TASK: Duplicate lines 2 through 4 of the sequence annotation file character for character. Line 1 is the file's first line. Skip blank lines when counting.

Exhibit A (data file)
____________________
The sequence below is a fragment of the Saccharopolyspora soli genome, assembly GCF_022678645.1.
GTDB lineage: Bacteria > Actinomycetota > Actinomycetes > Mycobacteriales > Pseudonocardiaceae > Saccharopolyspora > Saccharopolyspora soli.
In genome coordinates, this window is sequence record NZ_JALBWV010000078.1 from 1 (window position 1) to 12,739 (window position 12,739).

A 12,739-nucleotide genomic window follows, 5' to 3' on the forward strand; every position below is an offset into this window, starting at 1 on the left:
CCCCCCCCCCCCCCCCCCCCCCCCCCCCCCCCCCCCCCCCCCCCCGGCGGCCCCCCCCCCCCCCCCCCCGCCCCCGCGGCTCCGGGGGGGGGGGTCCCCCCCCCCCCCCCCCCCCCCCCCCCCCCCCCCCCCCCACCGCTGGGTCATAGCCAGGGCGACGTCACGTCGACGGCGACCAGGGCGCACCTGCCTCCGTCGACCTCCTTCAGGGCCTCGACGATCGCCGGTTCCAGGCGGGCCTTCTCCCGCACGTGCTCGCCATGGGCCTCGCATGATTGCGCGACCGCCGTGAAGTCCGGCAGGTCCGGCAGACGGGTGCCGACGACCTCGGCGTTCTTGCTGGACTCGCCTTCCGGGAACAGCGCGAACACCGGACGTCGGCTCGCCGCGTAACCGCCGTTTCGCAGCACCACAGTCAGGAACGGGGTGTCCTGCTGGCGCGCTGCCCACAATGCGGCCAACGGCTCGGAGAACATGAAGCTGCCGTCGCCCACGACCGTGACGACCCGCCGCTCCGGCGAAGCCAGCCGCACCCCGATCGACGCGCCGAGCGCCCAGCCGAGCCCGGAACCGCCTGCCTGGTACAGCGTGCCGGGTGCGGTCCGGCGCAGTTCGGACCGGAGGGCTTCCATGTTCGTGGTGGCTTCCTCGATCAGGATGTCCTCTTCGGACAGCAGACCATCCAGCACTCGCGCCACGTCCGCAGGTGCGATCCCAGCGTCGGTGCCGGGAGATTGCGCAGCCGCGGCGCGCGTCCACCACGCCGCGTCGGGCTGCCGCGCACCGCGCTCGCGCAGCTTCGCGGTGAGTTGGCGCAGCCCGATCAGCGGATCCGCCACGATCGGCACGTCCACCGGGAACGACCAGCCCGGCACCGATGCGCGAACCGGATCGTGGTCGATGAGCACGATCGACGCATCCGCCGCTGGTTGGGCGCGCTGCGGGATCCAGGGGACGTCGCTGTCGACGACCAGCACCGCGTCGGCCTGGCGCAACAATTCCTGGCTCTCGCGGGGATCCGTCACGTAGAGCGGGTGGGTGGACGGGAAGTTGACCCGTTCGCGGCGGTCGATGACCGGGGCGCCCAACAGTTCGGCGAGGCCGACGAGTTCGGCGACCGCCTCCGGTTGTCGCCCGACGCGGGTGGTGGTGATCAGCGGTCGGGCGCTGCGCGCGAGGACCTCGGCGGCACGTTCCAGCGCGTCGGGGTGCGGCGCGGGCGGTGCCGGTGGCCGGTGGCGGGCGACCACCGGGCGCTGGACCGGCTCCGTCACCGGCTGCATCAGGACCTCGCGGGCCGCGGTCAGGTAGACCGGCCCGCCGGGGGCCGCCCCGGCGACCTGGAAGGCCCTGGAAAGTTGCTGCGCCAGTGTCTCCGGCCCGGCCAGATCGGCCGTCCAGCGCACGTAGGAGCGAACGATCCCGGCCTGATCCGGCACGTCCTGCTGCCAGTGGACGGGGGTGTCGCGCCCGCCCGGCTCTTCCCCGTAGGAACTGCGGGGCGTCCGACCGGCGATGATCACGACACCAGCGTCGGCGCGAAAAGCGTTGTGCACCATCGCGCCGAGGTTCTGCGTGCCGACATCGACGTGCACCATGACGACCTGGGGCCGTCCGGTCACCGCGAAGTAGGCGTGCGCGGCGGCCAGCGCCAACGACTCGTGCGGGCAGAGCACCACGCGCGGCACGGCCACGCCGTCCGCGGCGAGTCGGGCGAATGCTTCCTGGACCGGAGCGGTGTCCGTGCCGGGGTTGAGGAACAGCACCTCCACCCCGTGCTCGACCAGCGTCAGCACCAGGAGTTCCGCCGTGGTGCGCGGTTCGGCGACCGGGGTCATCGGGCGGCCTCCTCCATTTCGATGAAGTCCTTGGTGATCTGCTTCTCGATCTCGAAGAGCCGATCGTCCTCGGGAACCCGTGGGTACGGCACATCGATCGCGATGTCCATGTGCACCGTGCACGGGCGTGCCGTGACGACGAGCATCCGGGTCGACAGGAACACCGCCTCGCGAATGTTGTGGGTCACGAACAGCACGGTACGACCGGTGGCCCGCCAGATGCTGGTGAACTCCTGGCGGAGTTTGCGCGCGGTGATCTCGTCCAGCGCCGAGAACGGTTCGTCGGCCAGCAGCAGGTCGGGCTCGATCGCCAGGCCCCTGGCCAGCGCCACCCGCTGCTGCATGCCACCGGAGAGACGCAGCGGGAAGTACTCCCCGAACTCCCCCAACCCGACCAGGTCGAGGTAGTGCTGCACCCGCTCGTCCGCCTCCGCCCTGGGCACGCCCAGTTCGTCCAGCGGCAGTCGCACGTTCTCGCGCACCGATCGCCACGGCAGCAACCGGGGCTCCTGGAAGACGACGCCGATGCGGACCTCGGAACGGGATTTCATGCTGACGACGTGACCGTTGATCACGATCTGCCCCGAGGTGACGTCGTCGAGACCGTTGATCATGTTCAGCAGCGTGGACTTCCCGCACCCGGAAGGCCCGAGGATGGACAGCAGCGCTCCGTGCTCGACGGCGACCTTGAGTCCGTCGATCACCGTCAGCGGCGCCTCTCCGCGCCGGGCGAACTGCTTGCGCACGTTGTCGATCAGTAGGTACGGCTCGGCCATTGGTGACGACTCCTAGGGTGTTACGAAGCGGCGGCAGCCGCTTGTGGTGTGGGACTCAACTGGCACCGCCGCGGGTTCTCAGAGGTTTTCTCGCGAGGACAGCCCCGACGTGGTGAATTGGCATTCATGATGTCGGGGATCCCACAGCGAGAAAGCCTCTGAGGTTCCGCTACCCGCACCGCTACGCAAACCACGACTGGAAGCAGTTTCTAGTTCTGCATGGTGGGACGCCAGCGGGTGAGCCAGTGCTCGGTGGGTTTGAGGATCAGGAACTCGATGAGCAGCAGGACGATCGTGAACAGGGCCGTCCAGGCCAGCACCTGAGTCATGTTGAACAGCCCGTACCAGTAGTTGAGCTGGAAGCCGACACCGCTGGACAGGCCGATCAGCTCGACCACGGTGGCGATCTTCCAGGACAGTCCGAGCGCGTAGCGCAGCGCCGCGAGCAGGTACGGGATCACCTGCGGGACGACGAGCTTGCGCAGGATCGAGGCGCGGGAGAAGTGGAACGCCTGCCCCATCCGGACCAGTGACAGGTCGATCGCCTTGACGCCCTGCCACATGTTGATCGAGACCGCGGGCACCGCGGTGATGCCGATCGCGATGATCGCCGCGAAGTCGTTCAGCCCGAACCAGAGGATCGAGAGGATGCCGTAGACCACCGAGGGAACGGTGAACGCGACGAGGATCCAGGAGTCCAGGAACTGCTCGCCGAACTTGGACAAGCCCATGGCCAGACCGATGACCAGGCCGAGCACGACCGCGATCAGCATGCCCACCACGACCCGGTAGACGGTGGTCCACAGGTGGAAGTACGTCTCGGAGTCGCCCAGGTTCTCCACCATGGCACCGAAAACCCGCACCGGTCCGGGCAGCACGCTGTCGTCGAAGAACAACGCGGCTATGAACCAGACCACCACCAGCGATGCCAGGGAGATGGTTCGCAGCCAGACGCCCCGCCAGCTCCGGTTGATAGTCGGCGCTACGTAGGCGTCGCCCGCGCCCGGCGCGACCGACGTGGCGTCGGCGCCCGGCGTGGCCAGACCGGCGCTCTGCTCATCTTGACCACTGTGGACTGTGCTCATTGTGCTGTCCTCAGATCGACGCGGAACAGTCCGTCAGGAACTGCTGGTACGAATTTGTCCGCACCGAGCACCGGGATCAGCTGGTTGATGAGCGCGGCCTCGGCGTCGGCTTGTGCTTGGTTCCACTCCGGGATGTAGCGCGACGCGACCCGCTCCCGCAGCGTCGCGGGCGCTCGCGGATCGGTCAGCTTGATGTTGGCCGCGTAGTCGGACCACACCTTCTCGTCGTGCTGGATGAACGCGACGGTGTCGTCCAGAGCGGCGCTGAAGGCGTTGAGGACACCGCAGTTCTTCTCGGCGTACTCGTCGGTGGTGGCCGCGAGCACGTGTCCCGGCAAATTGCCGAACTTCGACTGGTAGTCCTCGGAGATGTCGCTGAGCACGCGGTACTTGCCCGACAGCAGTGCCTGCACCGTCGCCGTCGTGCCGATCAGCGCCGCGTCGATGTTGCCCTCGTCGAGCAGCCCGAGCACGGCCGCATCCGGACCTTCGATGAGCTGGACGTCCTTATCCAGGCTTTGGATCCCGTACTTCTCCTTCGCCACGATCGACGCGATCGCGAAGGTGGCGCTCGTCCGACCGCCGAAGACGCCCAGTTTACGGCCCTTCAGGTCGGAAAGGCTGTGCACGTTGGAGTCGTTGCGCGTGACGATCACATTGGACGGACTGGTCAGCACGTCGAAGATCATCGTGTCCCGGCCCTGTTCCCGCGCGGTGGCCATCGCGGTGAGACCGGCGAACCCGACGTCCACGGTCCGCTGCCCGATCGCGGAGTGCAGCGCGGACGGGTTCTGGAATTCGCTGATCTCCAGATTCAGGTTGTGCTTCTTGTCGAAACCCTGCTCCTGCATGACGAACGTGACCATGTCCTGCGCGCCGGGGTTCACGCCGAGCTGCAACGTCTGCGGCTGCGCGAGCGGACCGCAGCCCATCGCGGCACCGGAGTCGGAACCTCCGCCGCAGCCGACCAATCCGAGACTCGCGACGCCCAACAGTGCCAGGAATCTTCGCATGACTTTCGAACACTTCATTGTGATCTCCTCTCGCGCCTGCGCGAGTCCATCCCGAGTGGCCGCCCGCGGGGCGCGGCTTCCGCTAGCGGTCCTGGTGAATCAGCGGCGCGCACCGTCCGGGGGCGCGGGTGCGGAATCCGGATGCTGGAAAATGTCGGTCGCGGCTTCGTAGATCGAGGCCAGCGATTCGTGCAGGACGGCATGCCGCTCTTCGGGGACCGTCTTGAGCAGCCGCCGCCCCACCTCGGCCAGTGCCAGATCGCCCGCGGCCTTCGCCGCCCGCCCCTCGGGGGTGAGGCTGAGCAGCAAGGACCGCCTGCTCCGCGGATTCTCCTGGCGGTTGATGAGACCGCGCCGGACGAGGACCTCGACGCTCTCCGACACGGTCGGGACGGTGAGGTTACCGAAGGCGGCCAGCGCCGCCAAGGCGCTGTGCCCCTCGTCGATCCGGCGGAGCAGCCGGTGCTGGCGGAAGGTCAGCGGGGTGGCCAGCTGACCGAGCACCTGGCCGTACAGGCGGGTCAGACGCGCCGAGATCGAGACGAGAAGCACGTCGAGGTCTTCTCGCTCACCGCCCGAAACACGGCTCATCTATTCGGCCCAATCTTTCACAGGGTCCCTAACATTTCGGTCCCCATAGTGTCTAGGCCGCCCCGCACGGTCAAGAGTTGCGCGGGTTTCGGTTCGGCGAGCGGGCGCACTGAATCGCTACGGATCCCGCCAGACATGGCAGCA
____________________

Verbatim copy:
GTDB lineage: Bacteria > Actinomycetota > Actinomycetes > Mycobacteriales > Pseudonocardiaceae > Saccharopolyspora > Saccharopolyspora soli.
In genome coordinates, this window is sequence record NZ_JALBWV010000078.1 from 1 (window position 1) to 12,739 (window position 12,739).

A 12,739-nucleotide genomic window follows, 5' to 3' on the forward strand; every position below is an offset into this window, starting at 1 on the left: